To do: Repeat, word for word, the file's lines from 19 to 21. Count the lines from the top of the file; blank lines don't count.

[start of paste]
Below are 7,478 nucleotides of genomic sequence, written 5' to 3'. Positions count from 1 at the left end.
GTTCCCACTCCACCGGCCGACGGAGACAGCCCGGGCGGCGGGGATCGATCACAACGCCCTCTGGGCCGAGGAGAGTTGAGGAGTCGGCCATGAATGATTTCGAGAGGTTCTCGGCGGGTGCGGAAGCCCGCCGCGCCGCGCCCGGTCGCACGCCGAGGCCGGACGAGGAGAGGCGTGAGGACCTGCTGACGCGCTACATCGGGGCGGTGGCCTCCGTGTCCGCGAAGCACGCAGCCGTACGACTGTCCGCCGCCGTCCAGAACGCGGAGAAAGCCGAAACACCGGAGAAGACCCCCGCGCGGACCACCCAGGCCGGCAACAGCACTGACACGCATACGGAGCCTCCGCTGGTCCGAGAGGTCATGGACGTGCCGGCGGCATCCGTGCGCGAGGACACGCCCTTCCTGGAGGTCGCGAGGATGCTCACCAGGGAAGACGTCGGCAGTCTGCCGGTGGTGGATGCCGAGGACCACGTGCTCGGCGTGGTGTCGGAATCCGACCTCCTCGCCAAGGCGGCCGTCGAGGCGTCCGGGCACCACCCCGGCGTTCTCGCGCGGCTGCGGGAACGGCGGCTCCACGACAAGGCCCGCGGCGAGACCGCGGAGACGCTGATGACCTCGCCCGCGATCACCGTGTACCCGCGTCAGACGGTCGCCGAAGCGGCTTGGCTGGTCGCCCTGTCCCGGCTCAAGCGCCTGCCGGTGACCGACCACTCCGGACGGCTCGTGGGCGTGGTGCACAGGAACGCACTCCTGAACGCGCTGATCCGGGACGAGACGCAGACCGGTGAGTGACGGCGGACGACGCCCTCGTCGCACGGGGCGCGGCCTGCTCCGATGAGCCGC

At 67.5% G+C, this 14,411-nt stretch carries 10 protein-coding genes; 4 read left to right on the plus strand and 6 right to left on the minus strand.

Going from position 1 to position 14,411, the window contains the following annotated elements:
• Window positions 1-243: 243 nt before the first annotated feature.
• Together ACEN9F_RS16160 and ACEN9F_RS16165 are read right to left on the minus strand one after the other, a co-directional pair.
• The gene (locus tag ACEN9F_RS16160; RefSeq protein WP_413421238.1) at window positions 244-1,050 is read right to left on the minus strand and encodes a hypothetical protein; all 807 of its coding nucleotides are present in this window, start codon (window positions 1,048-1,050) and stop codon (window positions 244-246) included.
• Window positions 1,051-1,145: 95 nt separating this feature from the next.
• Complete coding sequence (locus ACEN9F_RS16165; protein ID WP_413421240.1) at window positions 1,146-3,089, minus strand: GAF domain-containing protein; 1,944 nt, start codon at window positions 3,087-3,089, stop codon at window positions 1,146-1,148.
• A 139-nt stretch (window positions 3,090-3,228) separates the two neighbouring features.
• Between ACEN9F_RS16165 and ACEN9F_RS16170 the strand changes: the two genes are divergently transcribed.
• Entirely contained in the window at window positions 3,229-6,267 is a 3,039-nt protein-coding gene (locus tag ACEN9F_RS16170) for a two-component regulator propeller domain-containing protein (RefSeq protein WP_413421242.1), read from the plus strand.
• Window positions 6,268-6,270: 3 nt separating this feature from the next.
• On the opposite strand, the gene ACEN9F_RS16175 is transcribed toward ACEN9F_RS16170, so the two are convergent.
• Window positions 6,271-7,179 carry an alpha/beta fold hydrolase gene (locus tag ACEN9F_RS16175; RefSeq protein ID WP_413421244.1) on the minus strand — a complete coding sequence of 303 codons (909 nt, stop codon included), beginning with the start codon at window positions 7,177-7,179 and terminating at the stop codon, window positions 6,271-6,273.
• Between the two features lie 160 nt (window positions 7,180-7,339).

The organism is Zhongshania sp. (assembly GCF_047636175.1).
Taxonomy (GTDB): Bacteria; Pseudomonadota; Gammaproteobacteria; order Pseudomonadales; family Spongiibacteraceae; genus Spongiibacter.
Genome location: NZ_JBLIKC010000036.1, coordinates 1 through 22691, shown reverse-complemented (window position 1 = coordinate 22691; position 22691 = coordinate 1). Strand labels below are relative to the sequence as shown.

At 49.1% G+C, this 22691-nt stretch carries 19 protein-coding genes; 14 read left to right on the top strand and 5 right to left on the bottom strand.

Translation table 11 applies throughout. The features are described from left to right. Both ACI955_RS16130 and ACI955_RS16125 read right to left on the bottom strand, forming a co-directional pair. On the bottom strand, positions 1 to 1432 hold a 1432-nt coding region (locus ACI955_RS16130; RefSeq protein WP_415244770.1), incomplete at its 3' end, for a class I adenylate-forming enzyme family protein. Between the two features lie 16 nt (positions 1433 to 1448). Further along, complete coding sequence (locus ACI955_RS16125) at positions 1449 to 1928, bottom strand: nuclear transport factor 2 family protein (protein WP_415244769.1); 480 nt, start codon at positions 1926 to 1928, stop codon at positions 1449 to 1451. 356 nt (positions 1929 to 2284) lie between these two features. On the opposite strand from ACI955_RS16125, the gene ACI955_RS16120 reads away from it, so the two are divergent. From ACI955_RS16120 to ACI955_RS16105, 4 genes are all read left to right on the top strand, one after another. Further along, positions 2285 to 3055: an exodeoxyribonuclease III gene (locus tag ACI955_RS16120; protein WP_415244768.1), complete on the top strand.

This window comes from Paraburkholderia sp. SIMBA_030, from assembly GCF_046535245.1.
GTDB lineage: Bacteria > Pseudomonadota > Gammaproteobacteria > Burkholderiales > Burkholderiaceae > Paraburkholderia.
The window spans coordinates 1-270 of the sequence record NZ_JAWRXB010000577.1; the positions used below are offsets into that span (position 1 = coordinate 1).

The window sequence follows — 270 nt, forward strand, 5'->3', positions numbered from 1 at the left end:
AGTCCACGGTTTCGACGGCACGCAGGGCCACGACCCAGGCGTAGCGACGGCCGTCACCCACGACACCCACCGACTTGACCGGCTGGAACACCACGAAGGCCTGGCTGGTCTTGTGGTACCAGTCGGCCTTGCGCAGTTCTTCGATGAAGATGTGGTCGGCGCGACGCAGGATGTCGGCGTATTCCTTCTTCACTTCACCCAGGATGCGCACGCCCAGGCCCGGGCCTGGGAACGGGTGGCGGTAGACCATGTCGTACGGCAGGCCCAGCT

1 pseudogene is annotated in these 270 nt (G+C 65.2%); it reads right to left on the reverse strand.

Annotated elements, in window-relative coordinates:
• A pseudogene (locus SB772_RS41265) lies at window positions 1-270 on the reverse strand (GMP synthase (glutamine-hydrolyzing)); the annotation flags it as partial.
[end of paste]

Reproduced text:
Genome location: NZ_JBLIKC010000036.1, coordinates 1 through 22691, shown reverse-complemented (window position 1 = coordinate 22691; position 22691 = coordinate 1). Strand labels below are relative to the sequence as shown.

At 49.1% G+C, this 22691-nt stretch carries 19 protein-coding genes; 14 read left to right on the top strand and 5 right to left on the bottom strand.

Translation table 11 applies throughout. The features are described from left to right. Both ACI955_RS16130 and ACI955_RS16125 read right to left on the bottom strand, forming a co-directional pair. On the bottom strand, positions 1 to 1432 hold a 1432-nt coding region (locus ACI955_RS16130; RefSeq protein WP_415244770.1), incomplete at its 3' end, for a class I adenylate-forming enzyme family protein. Between the two features lie 16 nt (positions 1433 to 1448). Further along, complete coding sequence (locus ACI955_RS16125) at positions 1449 to 1928, bottom strand: nuclear transport factor 2 family protein (protein WP_415244769.1); 480 nt, start codon at positions 1926 to 1928, stop codon at positions 1449 to 1451. 356 nt (positions 1929 to 2284) lie between these two features. On the opposite strand from ACI955_RS16125, the gene ACI955_RS16120 reads away from it, so the two are divergent. From ACI955_RS16120 to ACI955_RS16105, 4 genes are all read left to right on the top strand, one after another. Further along, positions 2285 to 3055: an exodeoxyribonuclease III gene (locus tag ACI955_RS16120; protein WP_415244768.1), complete on the top strand.